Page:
By the Foreman -- Mr Wellington's daughter, Mrs Sutton, came home on Sunday with two children. Mr Sutton did not come with them. She came on a visit, and was going on Monday morning. She wanted to see master before she went, but could not, she then stayed until Wednesday, when she left.
In reply to a Juror, the witness stated that she came downstairs about half past six o'clock on Monday morning.
Mr Thomas Heyward said -- I saw Mr Wellington last in the afternoon of yesterday week, at the Mermaid Hotel, he was there collecting the rates of the farmers. He was looking for Mr Thomas Pope, one of the Churchwardens of the parish of Yeovil, to get an order signed for the removal of a pauper. He got the order signed and then left the room, I never saw him after that alive. The last time I was with him on business about the rates, was on Tuesday week, the 2nd inst., When I was with him about two hours or more at his own house; during which time he repeated more than 20 times the expression "I am broken hearted," and said he did not know what to do with himself. We were talking about his situation, and his pecuniary embarrassments. He several times arose from the chair and paced the room with the greatest agitation possible. I had lately found him very much and dejected and absent in mind before this occasion. I had found him so absent in mind that I have been myself obliged to go up to his house and remind him of particular things which he had to do in regard to his duties as assistant overseer.
Mr Thomas Holt, the superintendent of police at Yeovil, said -- I knew Mr Wellington very well; he had been missing for some days. I searched for him every day since Monday last (except Friday). There had been a great many other persons also searching for him. From information I received this morning, I went to a pit belonging to Mr John Mayo, in Coomb Street. I found the pit so deep that my line was not long enough, I therefore lengthened it, and the second time I threw, the grappling iron caught hold of the legs of the deceased, who was drawn to the surface with his feet upwards. We conveyed the body to the place where it's now lies. The pit is large and very deep, and is enclosed entirely around except on the side where the cattle go to drink. The pit is 40 feet deep in some parts, and must have been from 15 to 20 feet deep where the body was found.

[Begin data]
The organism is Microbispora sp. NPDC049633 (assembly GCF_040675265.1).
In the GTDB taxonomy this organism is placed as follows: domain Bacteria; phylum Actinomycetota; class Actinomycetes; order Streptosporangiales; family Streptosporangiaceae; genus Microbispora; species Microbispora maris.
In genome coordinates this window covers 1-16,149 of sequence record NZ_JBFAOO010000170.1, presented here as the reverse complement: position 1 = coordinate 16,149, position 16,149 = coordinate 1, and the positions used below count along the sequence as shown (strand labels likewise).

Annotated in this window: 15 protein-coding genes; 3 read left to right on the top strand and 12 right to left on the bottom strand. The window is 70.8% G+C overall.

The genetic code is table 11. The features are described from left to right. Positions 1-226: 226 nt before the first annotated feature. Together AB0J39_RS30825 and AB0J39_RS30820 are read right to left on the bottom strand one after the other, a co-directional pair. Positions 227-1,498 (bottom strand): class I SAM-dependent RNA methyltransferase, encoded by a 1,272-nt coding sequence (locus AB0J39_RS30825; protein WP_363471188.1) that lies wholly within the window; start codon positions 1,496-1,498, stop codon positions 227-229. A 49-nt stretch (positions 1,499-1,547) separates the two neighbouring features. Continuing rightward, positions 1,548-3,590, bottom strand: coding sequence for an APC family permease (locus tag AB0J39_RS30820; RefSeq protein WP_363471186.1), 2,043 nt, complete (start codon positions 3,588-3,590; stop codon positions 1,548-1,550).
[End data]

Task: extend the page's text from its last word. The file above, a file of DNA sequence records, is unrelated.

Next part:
The jury returned a verdict that "The deceased, George Wellington, was found drowned in a pit in a field in the parish of Yeovil, called Coomb Street, but by what means he came into the water there is no evidence to show."
On Monday the remains of Mr Wellington were consigned to the tomb. The funeral was attended by a large number of respectable inhabitants, and the churchyard was thronged by many of the humbler classes, who gave vent to their sorrow in exclamations and tears. He was greatly beloved and respected by all classes, and to the poor he was ever a firm and attached friend, always ready to relieve their wants and to assist them in the hour of distress. His memory will long be cherished in Yeovil, and by the poor with a grateful remembrance.
After George's death Elizabeth moved to South Petherton where she lived with her son Frederick, a chemist and grocer, and his family. She died in 1865.
A pencil sketch of George Wellington, 1781-1845
A notice of let, presumably for the Medical Hall, from the 25 March 1830 edition of the Dorset County Chronicle.
This sketch, made by GE Madeley to illustrate his map of 1831, shows the Borough seen from High Street - roughly the view seen today from the north end of King George Street. The Shambles is to the left and the Market House is to the right. The buildings at far left still stand today, that to the left is Clement White's shop, today's 8 High Street, at this time occupied by draper Benjamin Ryall whose name appears above the door. Behind the Market House and the hanging sign at right is the Medical Hall which at this time was occupied by George Wellington, druggist and chemist.
The notice of George Wellington's appointment as Overseer in the 28 March 1846 edition of the Western Flying Post.
Memorial erected to the memory of George Wellington and members of his family in St John's church. The date of George's death, here shown as 1848, is incorrect since he died in 1847.